Turkish markets, lira seeking recovery after Moody’s rating cut
REUTERS photoTurkey’s markets and currency were seeking recovery after shares tumbled 4 percent and bonds and the Turkish Lira weakened sharply on Sept. 26, the first trading day after Moody’s cut its credit rating to “junk,” raising risks of an outflow of foreign funds and a squeeze on external borrowing.
The agency said it expected the deterioration in Turkey’s credit rating to continue over the next two to three years. Moody’s also said it saw Turkey’s real GDP growth averaging 2.7 percent between 2016 and 2019.
S&P Global Ratings had also downgraded Turkey in July following the failed coup attempt in the country, meaning that Fitch now remained the only major agency keeping Turkey above junk.
On Sept. 26, the main stock index was down 4 percent to 76,511 at early trading, on course for its biggest one-day decline since the days after the attempted coup of July 15. The losses were driven by banking shares, which fell over 5 percent.The main stock index closed the day with a 3.8 percent of decline to 76,725.
Borrowing costs surged with the 10-year benchmark yield rising to 10.01 percent from 9.51 percent on Sept. 23. Five-year Turkish credit default swaps (CDS) jumped by as much as 30 basis points to 276 bps from the Sept. 23 close of 246 bps before trading at around 268 bps, according to financial data provider Markit, as Reuters has reported.
The lira weakened to 2.988, after touching 3.004 in illiquid trade overnight, and was on track for its biggest one-day slide since July 19.
‘Little outflow so far’
So far, there has been little capital outflow and the possibility of it is remote, Deputy Prime Minister Numan Kurtulmuş said on Sept. 26.
“The assessment by Moody’s was completely political. The [Moody’s] note is full of political analyses. We have difficulty in understanding the agency’s decision, as its analyst made reverse comments just two days before the rating cut,” he also noted after a cabinet meeting in Ankara.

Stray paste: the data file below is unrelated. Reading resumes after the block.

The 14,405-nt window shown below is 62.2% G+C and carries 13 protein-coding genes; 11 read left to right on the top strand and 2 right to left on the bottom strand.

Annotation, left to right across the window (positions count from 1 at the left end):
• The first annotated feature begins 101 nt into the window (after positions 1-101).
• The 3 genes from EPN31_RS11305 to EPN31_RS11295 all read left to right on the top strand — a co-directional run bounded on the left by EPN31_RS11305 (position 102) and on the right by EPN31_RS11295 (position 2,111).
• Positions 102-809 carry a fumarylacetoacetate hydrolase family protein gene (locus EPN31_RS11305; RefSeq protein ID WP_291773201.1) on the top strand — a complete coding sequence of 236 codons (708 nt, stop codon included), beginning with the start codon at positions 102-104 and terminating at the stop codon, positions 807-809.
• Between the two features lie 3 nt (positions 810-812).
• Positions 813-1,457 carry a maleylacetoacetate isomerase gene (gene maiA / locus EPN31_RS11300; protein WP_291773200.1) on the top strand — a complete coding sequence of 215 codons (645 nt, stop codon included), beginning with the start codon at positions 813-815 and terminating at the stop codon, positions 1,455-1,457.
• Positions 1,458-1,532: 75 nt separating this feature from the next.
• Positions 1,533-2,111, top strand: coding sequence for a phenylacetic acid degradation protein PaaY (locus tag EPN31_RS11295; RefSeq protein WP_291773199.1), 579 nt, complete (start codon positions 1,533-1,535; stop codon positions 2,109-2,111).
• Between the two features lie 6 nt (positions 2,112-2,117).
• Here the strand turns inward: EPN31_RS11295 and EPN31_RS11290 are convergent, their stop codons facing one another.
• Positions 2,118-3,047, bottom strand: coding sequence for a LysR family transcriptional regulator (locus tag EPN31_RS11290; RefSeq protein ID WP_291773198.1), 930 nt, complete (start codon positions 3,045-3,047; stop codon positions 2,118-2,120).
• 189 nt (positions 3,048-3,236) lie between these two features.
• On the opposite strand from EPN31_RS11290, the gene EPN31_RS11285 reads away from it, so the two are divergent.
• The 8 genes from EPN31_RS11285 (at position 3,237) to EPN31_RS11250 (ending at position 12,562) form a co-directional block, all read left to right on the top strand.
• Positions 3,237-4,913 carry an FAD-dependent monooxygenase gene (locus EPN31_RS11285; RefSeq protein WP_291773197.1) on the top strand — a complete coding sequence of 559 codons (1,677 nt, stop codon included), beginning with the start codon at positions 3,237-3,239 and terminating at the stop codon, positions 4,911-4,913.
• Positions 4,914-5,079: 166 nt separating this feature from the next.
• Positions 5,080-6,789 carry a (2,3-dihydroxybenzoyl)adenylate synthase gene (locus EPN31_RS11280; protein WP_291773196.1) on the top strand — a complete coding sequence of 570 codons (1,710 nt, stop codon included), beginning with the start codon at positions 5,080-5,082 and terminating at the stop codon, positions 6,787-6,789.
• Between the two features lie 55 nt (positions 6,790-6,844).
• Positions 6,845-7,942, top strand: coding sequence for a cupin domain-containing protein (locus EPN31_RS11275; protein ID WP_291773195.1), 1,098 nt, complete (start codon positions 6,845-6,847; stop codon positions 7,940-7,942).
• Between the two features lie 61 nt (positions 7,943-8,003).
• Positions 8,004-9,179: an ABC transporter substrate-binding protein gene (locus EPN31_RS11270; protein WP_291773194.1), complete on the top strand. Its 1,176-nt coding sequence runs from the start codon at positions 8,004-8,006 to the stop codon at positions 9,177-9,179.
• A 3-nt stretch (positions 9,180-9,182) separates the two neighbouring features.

The shock to Turkey’s economy from the failed July 15 coup had largely dissipated, a managing director from Moody’s said on Sept. 21, adding it expected to conclude its rating review of the country within the next month.
“Turkey’s problems remain longer-term however,” Alastair Wilson, Moody’s managing director of Global Sovereign Risk, told Reuters, pointing to the country’s policymaking drives and the economy’s sensitivities to global interest rate shifts.
Deputy Prime Minister Mehmet Şimşek said that bond rates were lower than expected, underlining the country’s robust fundamentals.
“Despite the rating cut, we saw a strong demand for the Treasury’s tenders and the rates are lower than previously expected. Turkey’s macro basics are strong,” he tweeted on Sept. 26.
Turkey depends on investment to fund its current account deficit and service its foreign debt. Ratings downgrades could force it to pay more to borrow in international markets, according to analysts.
“Arguably, the downgrade could make it more difficult for Turkey to attract the foreign financing needed to fund its current account deficit, which could lead to a much weaker lira and slower GDP growth,” said William Jackson, an economist at Capital Economics, as quoted by Reuters.
“However, I think the ability to attract capital flows will have much more to do with external factors than Turkey’s credit rating,” he said, referring to U.S. interest rate decisions.